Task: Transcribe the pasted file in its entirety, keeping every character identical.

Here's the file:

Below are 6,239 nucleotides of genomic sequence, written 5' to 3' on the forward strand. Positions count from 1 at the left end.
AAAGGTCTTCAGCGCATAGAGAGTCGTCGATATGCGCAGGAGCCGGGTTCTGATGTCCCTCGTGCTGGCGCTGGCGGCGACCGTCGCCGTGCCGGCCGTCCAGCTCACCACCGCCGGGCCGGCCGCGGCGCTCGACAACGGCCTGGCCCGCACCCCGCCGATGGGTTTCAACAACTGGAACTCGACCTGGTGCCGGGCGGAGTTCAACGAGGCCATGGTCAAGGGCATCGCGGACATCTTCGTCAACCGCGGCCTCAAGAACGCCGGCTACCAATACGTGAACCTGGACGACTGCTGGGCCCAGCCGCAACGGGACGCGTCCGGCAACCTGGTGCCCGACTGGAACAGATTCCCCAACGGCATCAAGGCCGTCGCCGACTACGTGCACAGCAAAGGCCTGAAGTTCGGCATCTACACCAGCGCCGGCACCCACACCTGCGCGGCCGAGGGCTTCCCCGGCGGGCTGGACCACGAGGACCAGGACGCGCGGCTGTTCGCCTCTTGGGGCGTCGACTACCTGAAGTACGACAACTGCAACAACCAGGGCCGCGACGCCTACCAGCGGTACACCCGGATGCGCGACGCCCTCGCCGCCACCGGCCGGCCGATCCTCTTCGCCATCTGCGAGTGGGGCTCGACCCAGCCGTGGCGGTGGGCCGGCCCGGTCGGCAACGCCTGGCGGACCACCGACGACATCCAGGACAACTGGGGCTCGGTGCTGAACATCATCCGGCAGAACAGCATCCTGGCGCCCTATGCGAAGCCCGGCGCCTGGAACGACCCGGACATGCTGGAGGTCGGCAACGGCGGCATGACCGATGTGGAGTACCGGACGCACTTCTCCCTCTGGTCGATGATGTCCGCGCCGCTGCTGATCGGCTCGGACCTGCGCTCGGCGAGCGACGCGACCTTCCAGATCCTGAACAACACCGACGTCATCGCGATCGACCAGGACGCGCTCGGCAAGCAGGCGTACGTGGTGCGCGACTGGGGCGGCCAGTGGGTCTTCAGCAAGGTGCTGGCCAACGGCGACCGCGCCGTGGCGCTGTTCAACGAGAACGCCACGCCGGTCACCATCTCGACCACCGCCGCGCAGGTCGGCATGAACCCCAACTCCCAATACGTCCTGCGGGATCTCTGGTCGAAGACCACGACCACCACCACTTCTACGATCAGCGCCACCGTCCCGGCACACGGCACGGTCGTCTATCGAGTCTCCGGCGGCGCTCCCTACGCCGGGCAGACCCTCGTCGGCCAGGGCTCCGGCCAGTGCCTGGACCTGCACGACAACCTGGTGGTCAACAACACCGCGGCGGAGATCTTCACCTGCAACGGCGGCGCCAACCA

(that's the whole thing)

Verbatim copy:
Below are 6,239 nucleotides of genomic sequence, written 5' to 3' on the forward strand. Positions count from 1 at the left end.
AAAGGTCTTCAGCGCATAGAGAGTCGTCGATATGCGCAGGAGCCGGGTTCTGATGTCCCTCGTGCTGGCGCTGGCGGCGACCGTCGCCGTGCCGGCCGTCCAGCTCACCACCGCCGGGCCGGCCGCGGCGCTCGACAACGGCCTGGCCCGCACCCCGCCGATGGGTTTCAACAACTGGAACTCGACCTGGTGCCGGGCGGAGTTCAACGAGGCCATGGTCAAGGGCATCGCGGACATCTTCGTCAACCGCGGCCTCAAGAACGCCGGCTACCAATACGTGAACCTGGACGACTGCTGGGCCCAGCCGCAACGGGACGCGTCCGGCAACCTGGTGCCCGACTGGAACAGATTCCCCAACGGCATCAAGGCCGTCGCCGACTACGTGCACAGCAAAGGCCTGAAGTTCGGCATCTACACCAGCGCCGGCACCCACACCTGCGCGGCCGAGGGCTTCCCCGGCGGGCTGGACCACGAGGACCAGGACGCGCGGCTGTTCGCCTCTTGGGGCGTCGACTACCTGAAGTACGACAACTGCAACAACCAGGGCCGCGACGCCTACCAGCGGTACACCCGGATGCGCGACGCCCTCGCCGCCACCGGCCGGCCGATCCTCTTCGCCATCTGCGAGTGGGGCTCGACCCAGCCGTGGCGGTGGGCCGGCCCGGTCGGCAACGCCTGGCGGACCACCGACGACATCCAGGACAACTGGGGCTCGGTGCTGAACATCATCCGGCAGAACAGCATCCTGGCGCCCTATGCGAAGCCCGGCGCCTGGAACGACCCGGACATGCTGGAGGTCGGCAACGGCGGCATGACCGATGTGGAGTACCGGACGCACTTCTCCCTCTGGTCGATGATGTCCGCGCCGCTGCTGATCGGCTCGGACCTGCGCTCGGCGAGCGACGCGACCTTCCAGATCCTGAACAACACCGACGTCATCGCGATCGACCAGGACGCGCTCGGCAAGCAGGCGTACGTGGTGCGCGACTGGGGCGGCCAGTGGGTCTTCAGCAAGGTGCTGGCCAACGGCGACCGCGCCGTGGCGCTGTTCAACGAGAACGCCACGCCGGTCACCATCTCGACCACCGCCGCGCAGGTCGGCATGAACCCCAACTCCCAATACGTCCTGCGGGATCTCTGGTCGAAGACCACGACCACCACCACTTCTACGATCAGCGCCACCGTCCCGGCACACGGCACGGTCGTCTATCGAGTCTCCGGCGGCGCTCCCTACGCCGGGCAGACCCTCGTCGGCCAGGGCTCCGGCCAGTGCCTGGACCTGCACGACAACCTGGTGGTCAACAACACCGCGGCGGAGATCTTCACCTGCAACGGCGGCGCCAACCA